In response to sharp increases in utility bills and an extremely cold winter in 1982-1983, the Office of the Ohio Consumers’ Counsel (OCC) played a critical role to bring relief to consumers that would normally face disconnection for non-payment.
The OCC proposed a year-round payment plan that would ease reconnection of natural gas and electric service if disconnection should occur. By year’s end in 1983, the Public Utilities Commission of Ohio (PUCO) adopted a Percentage of Income Payment Plan, or PIPP, to help consumers with gross incomes at or below 150 percent of the federal poverty guidelines to pay for their natural gas or electric utility service.
The program is a payment arrangement for qualifying consumers who pay a percentage of their monthly household income to the utility company to retain the service provided. Consumers must apply for all eligible financial and weatherization assistance programs and must allow the utility company to obtain periodic verification of their income.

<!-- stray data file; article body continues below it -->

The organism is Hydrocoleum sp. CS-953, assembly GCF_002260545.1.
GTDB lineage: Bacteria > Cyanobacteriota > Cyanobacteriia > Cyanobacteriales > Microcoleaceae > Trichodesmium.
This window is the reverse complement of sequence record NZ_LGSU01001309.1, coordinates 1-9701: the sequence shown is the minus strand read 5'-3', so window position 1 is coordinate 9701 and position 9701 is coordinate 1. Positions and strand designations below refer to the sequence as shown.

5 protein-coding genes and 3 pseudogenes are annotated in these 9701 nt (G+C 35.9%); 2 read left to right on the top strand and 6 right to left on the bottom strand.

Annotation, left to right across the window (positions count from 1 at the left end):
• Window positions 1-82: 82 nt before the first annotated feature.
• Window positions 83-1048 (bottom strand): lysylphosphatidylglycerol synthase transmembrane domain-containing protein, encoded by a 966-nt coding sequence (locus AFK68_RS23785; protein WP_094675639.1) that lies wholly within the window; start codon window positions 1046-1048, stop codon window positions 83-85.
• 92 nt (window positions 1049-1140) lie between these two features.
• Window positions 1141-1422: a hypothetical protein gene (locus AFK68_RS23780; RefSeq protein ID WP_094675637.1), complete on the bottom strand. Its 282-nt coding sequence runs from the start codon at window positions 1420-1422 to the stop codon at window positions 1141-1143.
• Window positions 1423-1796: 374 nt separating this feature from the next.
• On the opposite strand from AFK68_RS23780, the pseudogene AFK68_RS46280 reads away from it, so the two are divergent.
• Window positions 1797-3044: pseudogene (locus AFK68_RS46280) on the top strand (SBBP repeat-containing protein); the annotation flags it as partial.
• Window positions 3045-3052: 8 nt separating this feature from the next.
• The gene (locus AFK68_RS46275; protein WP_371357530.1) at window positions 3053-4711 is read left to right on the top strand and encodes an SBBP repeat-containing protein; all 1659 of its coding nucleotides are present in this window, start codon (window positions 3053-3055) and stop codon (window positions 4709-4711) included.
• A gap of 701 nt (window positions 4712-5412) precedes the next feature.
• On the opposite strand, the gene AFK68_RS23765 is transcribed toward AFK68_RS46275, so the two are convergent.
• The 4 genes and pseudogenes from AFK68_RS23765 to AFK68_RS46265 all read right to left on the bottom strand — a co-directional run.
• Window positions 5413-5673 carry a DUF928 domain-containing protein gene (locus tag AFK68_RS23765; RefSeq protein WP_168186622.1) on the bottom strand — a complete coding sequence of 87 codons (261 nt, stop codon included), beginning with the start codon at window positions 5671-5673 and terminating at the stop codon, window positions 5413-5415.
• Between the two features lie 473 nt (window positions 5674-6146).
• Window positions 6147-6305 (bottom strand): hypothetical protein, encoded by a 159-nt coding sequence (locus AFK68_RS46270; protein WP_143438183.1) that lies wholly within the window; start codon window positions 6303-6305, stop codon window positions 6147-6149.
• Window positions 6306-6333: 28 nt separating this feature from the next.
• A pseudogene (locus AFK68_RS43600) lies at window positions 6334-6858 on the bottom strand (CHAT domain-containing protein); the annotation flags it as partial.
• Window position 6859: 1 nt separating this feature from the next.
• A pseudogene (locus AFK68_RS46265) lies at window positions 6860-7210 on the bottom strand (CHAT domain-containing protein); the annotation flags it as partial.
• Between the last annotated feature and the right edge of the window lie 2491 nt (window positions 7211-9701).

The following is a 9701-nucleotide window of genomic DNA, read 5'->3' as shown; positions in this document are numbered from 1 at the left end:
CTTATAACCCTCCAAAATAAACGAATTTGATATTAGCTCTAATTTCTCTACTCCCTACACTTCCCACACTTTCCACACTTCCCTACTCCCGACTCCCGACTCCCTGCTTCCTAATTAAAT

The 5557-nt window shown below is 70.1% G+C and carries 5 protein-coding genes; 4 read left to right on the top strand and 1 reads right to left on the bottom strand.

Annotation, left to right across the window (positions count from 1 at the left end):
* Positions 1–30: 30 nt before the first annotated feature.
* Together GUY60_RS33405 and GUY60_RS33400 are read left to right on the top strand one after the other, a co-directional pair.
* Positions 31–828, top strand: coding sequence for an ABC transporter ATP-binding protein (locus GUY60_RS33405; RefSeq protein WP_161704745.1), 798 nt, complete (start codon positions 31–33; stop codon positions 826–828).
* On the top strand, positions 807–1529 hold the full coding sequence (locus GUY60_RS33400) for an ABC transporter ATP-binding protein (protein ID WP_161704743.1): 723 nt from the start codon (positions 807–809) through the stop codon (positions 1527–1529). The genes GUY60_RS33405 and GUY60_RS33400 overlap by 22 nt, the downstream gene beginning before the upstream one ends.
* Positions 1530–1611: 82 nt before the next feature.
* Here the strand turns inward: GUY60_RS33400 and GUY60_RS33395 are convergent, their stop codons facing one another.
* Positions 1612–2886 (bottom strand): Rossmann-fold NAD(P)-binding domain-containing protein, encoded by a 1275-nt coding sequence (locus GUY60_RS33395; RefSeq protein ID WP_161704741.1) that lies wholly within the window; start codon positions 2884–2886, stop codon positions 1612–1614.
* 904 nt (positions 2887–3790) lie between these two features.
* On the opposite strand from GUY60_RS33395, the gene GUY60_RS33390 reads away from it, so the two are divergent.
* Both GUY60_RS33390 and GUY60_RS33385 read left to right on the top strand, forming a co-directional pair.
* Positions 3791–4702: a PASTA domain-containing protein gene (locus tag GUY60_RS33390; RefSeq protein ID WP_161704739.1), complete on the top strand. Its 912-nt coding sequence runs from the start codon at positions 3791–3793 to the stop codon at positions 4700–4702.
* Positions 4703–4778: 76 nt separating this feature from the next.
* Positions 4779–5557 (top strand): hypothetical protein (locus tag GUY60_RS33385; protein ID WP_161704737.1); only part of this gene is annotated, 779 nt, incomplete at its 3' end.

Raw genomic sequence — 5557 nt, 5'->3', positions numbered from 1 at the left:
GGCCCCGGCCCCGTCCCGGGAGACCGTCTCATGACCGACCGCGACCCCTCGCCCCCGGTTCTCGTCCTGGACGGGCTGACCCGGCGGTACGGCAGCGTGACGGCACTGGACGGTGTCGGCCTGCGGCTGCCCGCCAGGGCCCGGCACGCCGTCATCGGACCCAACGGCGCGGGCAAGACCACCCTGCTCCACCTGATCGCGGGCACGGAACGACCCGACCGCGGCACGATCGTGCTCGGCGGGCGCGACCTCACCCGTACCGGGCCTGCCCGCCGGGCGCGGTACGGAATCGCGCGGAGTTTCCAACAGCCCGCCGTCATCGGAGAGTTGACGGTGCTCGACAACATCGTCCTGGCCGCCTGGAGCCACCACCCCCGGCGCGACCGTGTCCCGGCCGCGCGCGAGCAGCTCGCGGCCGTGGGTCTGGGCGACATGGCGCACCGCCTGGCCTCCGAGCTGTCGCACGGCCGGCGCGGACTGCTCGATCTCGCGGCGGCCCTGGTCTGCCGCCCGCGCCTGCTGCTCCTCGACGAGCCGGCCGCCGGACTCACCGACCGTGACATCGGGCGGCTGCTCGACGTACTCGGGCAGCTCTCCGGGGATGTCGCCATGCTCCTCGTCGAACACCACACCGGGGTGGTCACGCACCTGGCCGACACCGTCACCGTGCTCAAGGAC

The OCC’s advocacy not only supported the PIPP program, which still exists today, but also led to more stringent record-keeping by utilities about the number of households they disconnect and simplified the requirements for consumers to have their service reconnected.
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